For the past six years, Wade and Deb have organized their church’s build days. “Everyone feels involved,” Wade shared. “They come back when it’s done for a home dedication… they walk through and point out the different things they worked on.”
Wade, Deb, and Mount Olivet volunteers celebrating a home dedication.
This project, in particular, is special for the group. “This project is in everybody’s neighborhood. They all live a few miles from here,” Wade said.
On top of coordinating his church's build days, Wade also helps organize Blues, Brews, n BBQs, Mount Olivet's summer music fest to support Twin Cities Habitat and PRISM. This year's event is coming up on August 11, so grab your tickets now.
While most of the 900 volunteers build for one or two days on a house, there are a few extra remarkable volunteers who come back day after day all year round. Roger Wherry is one of those volunteers.
In the warmer months, Roger volunteers with us four days a week. It would be five, but he takes Thursdays off to golf. He deserves it.
On top of that, during the winter he’s a regular volunteer with San Diego Habitat for Humanity, sharing his time and talent with a warm-weather affiliate.
Roger has volunteered with Twin Cities Habitat in some capacity since 1991. First, he volunteered with his company, Cargill. After he retired, he joined the Cargill Retirees Regular Crew. Now, he volunteers on his own and sticks with one property from start to finish. Roger estimates he’s spent more than 800 days on one of our build sites over the last 27 years.
For the last few years, Roger has worked with site supervisor Tony Beckstrom. They are self-described ‘good cop, bad cop.’ But honestly, I had to ask which one was bad. They're quite a fun pair. They both have great senses of humor and certainly know their way around a construction site.
While Roger and I were talking, Tony jumped in. "Might I add something? Mr. Humility probably isn't going to mention this... He's also a very active, important volunteer for Crescent Cove, a children's hospice home just a few miles from here." As if his Habitat volunteer time isn't enough, Roger helps out with maintenance at Crescent Cove, saving the organization a lot of money.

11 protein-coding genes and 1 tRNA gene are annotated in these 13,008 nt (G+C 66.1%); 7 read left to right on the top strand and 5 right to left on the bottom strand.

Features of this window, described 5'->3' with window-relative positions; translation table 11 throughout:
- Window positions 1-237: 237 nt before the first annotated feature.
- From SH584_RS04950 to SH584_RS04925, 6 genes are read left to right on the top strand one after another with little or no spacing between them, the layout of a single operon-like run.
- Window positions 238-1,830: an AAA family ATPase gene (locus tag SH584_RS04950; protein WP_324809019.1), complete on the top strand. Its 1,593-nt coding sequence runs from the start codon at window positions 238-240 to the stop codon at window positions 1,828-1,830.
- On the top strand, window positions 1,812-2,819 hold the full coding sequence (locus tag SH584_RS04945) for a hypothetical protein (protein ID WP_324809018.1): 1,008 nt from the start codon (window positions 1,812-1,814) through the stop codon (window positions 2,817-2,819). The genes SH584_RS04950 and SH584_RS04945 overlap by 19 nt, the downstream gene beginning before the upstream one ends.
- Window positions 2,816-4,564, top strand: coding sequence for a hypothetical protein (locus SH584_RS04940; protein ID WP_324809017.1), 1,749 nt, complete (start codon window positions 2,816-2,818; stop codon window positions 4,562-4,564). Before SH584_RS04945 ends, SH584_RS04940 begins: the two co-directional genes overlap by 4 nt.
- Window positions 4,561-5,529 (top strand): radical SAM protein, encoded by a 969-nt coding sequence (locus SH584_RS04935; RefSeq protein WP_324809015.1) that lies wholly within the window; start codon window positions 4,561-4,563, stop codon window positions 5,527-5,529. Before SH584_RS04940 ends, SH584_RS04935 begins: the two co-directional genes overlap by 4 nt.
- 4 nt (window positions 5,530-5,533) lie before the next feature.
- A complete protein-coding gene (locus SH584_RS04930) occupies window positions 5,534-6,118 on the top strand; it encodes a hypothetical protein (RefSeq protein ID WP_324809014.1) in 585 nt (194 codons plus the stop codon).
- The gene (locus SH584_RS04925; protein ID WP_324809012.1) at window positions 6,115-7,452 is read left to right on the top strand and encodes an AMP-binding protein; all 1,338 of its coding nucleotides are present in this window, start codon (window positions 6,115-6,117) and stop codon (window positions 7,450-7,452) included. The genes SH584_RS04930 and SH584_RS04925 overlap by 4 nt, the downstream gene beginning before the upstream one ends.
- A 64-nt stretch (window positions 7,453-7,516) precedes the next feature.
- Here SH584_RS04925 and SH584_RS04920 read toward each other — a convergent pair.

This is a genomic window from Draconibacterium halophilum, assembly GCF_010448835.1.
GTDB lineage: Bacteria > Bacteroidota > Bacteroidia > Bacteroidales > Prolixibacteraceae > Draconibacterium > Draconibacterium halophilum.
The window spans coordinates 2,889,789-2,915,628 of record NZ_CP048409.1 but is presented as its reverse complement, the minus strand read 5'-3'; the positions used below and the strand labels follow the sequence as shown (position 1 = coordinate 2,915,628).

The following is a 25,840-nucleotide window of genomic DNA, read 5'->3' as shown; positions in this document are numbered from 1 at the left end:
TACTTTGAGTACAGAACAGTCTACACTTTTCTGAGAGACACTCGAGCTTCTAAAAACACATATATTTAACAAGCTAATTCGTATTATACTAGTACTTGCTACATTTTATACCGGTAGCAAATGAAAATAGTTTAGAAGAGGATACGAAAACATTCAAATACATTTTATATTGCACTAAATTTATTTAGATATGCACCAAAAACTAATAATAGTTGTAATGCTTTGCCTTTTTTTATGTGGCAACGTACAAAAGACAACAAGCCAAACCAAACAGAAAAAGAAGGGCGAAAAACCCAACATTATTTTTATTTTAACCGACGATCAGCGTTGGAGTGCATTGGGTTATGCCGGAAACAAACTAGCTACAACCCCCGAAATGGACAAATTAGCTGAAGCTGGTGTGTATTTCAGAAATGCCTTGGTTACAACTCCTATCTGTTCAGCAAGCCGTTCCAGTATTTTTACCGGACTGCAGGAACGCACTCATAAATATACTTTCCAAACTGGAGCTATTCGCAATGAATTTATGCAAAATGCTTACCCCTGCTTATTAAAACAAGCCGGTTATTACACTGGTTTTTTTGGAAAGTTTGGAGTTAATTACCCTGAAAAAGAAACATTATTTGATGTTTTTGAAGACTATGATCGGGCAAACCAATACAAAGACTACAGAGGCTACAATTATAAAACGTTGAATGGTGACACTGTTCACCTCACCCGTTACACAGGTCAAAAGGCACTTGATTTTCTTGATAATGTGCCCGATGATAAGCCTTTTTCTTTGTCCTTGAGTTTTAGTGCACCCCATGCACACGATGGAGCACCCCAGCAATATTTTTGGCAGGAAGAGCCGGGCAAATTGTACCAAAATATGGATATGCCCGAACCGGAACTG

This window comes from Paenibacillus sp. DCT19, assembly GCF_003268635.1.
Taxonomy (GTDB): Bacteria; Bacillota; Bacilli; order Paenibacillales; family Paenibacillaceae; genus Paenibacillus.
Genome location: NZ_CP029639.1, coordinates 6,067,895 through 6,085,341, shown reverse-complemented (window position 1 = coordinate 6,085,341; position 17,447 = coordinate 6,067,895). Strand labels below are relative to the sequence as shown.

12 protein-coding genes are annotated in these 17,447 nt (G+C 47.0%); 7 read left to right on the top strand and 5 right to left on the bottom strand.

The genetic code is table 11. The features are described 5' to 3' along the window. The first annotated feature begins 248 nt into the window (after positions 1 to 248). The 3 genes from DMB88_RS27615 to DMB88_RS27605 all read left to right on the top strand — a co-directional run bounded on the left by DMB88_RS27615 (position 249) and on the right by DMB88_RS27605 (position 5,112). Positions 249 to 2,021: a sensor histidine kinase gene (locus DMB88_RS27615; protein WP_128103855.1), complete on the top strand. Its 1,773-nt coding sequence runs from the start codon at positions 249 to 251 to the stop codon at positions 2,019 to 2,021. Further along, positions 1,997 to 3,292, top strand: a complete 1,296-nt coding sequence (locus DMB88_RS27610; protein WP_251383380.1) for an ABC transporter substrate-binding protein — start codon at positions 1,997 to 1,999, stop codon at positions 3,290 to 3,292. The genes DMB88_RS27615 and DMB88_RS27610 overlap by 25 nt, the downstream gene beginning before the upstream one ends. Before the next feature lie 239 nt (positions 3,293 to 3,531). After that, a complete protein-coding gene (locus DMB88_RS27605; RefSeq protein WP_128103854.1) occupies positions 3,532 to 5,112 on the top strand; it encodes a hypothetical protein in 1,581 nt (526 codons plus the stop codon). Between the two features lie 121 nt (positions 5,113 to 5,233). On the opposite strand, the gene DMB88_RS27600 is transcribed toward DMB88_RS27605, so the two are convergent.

By professional background, Roger is an accountant. He learned a lot of what he knows about construction from Habitat. "Building a house is nothing more than a math problem." He makes it sound so easy.
I suppose he does have nearly three decades of volunteer experience. "Do anything long enough and you'll pick up a few things." Now Roger is a trusted advisor to Tony and teacher of volunteers. Tony consults with him on plans for the day and gets his input on the best way to approach a project.
Roger is from Maple Grove and he says its great to see Habitat building in his community. To anyone who has doubts about a Habitat home in their neighborhood, he says they'll soon see a family with kids and "that stuff goes away."
Week after week, year after year, what keeps Roger coming back? "Relationships with people" is a nice part, he says. But mostly it's about the impact: "I believe in the mission of decent, affordable housing," he shared. "The best part is the first time the kids come to see the house. They run around to see the bedrooms and they just light up. They know it's going to work."
Don’t miss a post
Stay tuned over the coming months to read about the many others who touch this project along the way. Don't miss a story—subscribe to our blog below to be alerted when we publish new post. And, if you want to be one of the unique characters breathing life into a Habitat home, get involved as a homebuyer, volunteer, donor, or sponsor.